In its ‘RSPCA policies on animal welfare’ it states under its Objects of the RSPCA that ‘The charitable objects of the RSPCA are to promote kindness and to prevent or suppress cruelty to animals

The RSPCA’s vision is, ‘To work for a world in which all humans respect and live in harmony with all other members of the animal kingdom

Under its Mission Statement, the RSPCA declares ‘The RSPCA as a charity will, by all lawful means, prevent cruelty, promote kindness to and alleviate suffering.’

And under their General Principles, the RSPCA states ‘The general principles on which the RSPCA operates, derived from extensive scientific evidence, is based on the fact that vertebrates and some invertebrates are sentient, and can feel pain and distress.’

What happened to all those honorable and admirable objects, visions, statements and principles when RSPCA inspectors arrived at an address in South Wales and proceeded to slaughter ten German Shepherd dogs with a captive bolt?

Monday, 4 October 2010


Anglesey horse breeder reunited with his animals

A HORSE breeder on Anglesey was finally reunited with his animals after a three year ordeal fighting to clear his name after an RSPCA neglect prosecution.

Michael O’Neill, of Rainbow Farm, Pentraeth, saw trained harness racing horse Mickey-Bob, and Barney taken by officers from the animal charity in 2007 after being found in a poorly condition.

This started years of hell for the respected breeder as he was dragged through the courts, with proceedings delayed further after he had a stroke in Holyhead Magistrates Court in 2009.

In July this year he was finally cleared of all neglect charges and the RSPCA were told to promptly return his horses.

It has taken nearly three months to comply with the order but yesterday the horses arrived back on Anglesey.

Mr O’Neill, in his 50s, said the three year fight has cost him thousands of pounds and lost the potential of racing Mickey-Bob, who was bred from a top class racing father.

He said: “All that potential has now been lost and I feel very bitter and disappointed. If the horses had been returned promptly I could have covered a couple of my own mares with Mickey-Bob but it is too late in the year now.”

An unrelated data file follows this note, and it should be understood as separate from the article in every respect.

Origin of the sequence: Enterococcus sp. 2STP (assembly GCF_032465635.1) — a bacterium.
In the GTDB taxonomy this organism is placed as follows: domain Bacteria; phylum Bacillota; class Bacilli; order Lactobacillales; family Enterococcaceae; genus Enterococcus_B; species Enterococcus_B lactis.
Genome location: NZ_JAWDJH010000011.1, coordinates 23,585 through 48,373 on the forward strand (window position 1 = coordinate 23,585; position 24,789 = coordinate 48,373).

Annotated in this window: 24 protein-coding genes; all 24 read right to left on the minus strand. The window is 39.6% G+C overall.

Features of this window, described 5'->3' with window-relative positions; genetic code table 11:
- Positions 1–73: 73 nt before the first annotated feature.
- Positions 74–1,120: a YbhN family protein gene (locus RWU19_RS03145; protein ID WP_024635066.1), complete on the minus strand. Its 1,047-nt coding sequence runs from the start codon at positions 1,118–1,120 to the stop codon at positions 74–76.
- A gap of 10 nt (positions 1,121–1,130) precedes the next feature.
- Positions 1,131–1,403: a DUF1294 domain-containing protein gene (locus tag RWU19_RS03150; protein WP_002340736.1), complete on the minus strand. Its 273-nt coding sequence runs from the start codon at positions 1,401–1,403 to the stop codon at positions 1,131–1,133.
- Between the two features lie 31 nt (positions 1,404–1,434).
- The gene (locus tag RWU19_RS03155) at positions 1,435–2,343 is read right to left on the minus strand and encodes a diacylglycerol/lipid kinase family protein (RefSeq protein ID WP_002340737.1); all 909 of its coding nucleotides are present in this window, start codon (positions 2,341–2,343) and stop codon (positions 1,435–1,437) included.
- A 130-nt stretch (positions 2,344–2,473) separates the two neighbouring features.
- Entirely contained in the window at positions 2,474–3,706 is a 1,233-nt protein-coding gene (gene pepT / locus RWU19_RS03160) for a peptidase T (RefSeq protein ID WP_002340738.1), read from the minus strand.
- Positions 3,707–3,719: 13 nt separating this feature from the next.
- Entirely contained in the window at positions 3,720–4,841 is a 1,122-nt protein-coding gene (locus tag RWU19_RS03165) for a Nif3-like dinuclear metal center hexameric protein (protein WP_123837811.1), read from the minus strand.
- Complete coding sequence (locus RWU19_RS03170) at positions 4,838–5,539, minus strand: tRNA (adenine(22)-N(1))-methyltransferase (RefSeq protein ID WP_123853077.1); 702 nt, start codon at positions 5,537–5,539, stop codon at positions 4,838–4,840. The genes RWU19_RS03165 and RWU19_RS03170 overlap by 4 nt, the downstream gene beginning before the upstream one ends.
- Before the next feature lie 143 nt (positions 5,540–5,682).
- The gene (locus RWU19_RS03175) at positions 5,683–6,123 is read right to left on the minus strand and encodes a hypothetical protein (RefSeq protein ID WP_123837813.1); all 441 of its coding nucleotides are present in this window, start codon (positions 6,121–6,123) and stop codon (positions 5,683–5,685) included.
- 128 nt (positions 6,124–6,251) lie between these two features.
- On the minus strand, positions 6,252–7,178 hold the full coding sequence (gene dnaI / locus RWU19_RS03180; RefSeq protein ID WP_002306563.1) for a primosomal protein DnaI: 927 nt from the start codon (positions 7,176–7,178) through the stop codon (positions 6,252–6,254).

Mr O’Neill won the case at Caernarfon Magistrates Court after the court accepted that abscesses on their throats were caused by a bacterial infection called strangles, and not neglect.

They had been bought in August 2007 for around £10,000.

Zoe McKenna, of Rhoscefnhir, who was accused alongside him, also had charges against her dropped at an earlier date.

He said: “For three years my life has been on hold, no one wanted to know me and my business as a horse dealer came to a halt.

“Mickey-Bob was over the worst of the strangles when he was seized and the recovery is quite rapid, he would have been race fit for the 2008 season but now we will never know. I feel cheated and that Mickey-Bob has been robbed of a career that he was bred and trained for.”

Mr O’Neill, who is originally from Ireland, is the fifth generation of horse breeder in his family.


How heart-warming that it took only three months for the RSPCA to return the animals that they were ordered to give back forthwith. Do you see them being committed for contempt? Perhaps the RSPCA just decided to prolong his agony (and massive financial loss) for another quarter of a year.

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